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If there is one statement about women and gynaecologists that can be considered a basic truth it would be that all women, young and old, should see a gynaecologist as often as is suggested per their age. Unfortunately, somehow this has gotten lost in the translation. We often think that teenage girls don’t need to be seen by a gynaecologist and we also believe that once a woman is postmenopausal, she no longer needs to be routinely examined. Both are false assumptions which can lead to serious issues. If you are a senior woman wondering why you would need to see a gynaecologist, and how often for that matter, it’s a fairly straightforward answer.

Answering the ‘Why’ First

Just because you are past your childbearing years doesn’t mean that there is nothing wrong with your female productive organs. No, you aren’t dropping eggs to be fertilised and you may not even be sexually active, but that doesn’t mean there aren’t genetic and age-related issues that need to be dealt with. Some of the main concerns might be:

  • Vulvovaginitis
  • Postmenopausal bleeding
  • Genital prolapse
  • Changes in bladder function and control
  • Ovarian cysts
  • Cervical polyps

In a moment we’ll look a bit closer at each of those because there are symptoms you should be aware of. Any amount of discomfort means that it’s time to book an appointment with a gynaecologist.

How Often Does a Senior Need to Schedule an Appointment?

Even women who aren’t sexually active in their senior years should consult with a gynaecologist at least every three to five years. A consultant gynaecologist working in the private health sector for a national organisation would probably be the easiest to schedule quickly if you have any concerns we are about to discuss. In fact, they might be the easiest to consult at all because the global pandemic put a strain on healthcare and the shortage of NHS specialists is far reaching.

Why Those Issues May Be Cause for Concern

Let’s take a brief look at what each of those conditions are and why it is important to get a definitive diagnosis. Vulvovaginitis is often referred to as vulvovaginal inflammation and it can affect women young and old. As the name implies, it is an inflammation, swelling, of the vulva with symptoms ranging from mild irritation to severe pain. In older women, it is often caused by a reduction in the amount of oestrogen the body produces but in younger women it is usually the result of a yeast infection, among other infections in the region of the reproductive organs.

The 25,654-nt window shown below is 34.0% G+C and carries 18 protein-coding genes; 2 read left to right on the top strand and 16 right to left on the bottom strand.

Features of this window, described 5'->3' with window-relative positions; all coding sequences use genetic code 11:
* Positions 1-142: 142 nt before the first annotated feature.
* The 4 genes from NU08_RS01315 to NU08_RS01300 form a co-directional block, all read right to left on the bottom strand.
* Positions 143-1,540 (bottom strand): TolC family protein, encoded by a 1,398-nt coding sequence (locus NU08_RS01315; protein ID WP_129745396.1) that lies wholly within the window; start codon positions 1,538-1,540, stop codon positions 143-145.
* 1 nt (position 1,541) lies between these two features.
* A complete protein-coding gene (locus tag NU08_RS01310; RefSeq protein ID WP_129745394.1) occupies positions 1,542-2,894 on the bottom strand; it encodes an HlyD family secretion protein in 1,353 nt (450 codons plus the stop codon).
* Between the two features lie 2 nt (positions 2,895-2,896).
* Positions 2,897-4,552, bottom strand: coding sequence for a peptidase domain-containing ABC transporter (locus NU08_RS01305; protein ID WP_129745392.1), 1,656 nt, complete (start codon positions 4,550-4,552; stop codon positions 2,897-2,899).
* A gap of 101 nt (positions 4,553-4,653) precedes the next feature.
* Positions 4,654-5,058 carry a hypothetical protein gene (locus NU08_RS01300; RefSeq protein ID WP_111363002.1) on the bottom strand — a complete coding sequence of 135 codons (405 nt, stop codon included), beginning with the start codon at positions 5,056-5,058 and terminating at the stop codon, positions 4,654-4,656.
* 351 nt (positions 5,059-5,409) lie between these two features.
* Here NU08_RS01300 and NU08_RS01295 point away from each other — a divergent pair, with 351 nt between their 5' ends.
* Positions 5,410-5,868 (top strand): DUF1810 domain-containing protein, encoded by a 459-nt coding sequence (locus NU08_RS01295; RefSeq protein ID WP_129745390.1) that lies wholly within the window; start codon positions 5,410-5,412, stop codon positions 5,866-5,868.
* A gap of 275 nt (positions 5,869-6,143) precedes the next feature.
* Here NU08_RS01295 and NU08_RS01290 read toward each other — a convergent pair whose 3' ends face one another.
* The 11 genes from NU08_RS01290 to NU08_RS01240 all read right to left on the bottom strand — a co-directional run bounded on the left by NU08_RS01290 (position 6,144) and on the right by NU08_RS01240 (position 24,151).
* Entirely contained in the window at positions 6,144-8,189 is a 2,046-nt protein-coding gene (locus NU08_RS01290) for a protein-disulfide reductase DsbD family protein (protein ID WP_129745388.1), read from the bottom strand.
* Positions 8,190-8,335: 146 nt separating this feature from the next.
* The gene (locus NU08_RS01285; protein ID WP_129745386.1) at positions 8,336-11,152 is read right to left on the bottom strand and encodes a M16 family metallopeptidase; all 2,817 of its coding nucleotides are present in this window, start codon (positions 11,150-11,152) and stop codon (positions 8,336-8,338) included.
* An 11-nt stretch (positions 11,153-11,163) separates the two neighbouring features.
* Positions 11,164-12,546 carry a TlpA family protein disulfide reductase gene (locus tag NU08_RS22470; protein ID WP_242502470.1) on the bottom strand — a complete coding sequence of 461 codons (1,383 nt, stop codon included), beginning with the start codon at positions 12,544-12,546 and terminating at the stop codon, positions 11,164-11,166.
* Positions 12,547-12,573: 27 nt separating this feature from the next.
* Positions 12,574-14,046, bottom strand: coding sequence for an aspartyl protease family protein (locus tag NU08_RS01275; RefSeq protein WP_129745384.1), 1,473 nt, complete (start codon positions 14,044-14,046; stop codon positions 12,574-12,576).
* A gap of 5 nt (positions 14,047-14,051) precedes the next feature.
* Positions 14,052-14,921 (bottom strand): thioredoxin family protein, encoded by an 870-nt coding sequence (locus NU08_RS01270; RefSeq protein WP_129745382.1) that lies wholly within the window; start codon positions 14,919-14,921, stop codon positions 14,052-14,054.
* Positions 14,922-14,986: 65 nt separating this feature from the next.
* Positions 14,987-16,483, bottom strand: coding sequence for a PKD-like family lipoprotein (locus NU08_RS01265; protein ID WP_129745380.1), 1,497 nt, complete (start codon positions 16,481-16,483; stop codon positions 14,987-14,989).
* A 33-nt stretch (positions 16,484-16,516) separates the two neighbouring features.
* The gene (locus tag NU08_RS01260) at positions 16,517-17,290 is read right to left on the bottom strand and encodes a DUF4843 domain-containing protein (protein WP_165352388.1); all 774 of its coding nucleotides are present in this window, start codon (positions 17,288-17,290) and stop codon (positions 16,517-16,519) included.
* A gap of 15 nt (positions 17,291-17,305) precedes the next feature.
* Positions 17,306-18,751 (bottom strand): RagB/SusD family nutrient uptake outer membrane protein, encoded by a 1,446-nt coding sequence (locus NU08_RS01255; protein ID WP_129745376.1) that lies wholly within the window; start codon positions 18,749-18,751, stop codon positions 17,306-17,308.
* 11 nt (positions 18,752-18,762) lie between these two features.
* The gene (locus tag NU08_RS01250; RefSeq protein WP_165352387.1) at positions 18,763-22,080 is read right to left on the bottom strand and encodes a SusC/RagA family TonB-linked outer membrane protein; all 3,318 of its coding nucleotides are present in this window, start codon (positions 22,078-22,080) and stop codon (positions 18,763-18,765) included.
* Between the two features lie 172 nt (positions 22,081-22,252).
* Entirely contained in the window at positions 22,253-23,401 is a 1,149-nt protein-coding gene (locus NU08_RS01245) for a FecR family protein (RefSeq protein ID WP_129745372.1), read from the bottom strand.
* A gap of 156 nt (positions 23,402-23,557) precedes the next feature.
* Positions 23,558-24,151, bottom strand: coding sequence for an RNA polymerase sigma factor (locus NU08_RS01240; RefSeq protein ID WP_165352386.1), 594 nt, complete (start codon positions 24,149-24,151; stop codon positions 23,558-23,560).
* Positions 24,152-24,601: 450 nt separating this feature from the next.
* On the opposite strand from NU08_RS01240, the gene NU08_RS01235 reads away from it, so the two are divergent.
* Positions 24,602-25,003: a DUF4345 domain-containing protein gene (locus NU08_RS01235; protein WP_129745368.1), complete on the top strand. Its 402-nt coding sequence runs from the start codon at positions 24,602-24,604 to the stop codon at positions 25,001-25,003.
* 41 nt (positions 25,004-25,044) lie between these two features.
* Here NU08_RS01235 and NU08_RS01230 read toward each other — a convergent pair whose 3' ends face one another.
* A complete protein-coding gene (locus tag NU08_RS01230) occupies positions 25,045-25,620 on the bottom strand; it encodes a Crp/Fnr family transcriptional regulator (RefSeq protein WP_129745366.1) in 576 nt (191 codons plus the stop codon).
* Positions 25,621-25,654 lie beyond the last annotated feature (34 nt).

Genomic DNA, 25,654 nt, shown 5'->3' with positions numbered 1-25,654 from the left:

Genital prolapse, on the other hand, is most often found in women who have had multiple births. The muscles of the pelvic floor are weakened, causing them to press against the vagina. This can sometimes be treated with the Kegel exercise to strengthen weakened muscles but in severe cases, surgery would be recommended to literally tie everything back up into place. 

Two of the More Serious Gynaecological Concerns

Of all the symptoms and issues mentioned above, postmenopausal bleeding and changes in bladder function are the two which may require surgical intervention more often than the other issues. Postmenopausal bleeding may be the most serious of all and in the worst-case scenario it can indicate something as concerning as cervical cancer. With that said, there is no reason to panic before consulting with a consultant gynaecologist because it could also indicate:

  • A change in thickness of the lining of the uterus
  • Vaginal tissue that has thinned
  • Polyps in the vaginal area
  • A sexually transmitted disease

There was a time that it might have appeared a bit bizarre to think of an elderly lady as being sexually active enough to contract an STD, but we are living longer than ever before in human history. It has also become a socially acceptable topic of conversation! Just take a quick look at all those dating sites and apps and you will see that many senior men and women are, indeed, sexually active. With all that said, you should know that vaginal bleeding in postmenopausal years is a sign of cervical cancer, so do get checked out at your earliest convenience.

As for changes in bladder control, yes, it is a sign of age most often but there are ways to treat it. There are a number of medicines on the market along with incontinence pads and underwear available at any pharmacy or department store. It may not be as serious as vaginal bleeding, but it is just as embarrassing as forgetting to wear a bra at this age. Bladder leakage can reveal itself through smell alone and this is why most women will talk to their doctor about that but choose to ignore vaginal spotting. In any case, if you notice any changes of any kind, consult with a gynaecologist. It’s better to be safe than sorry.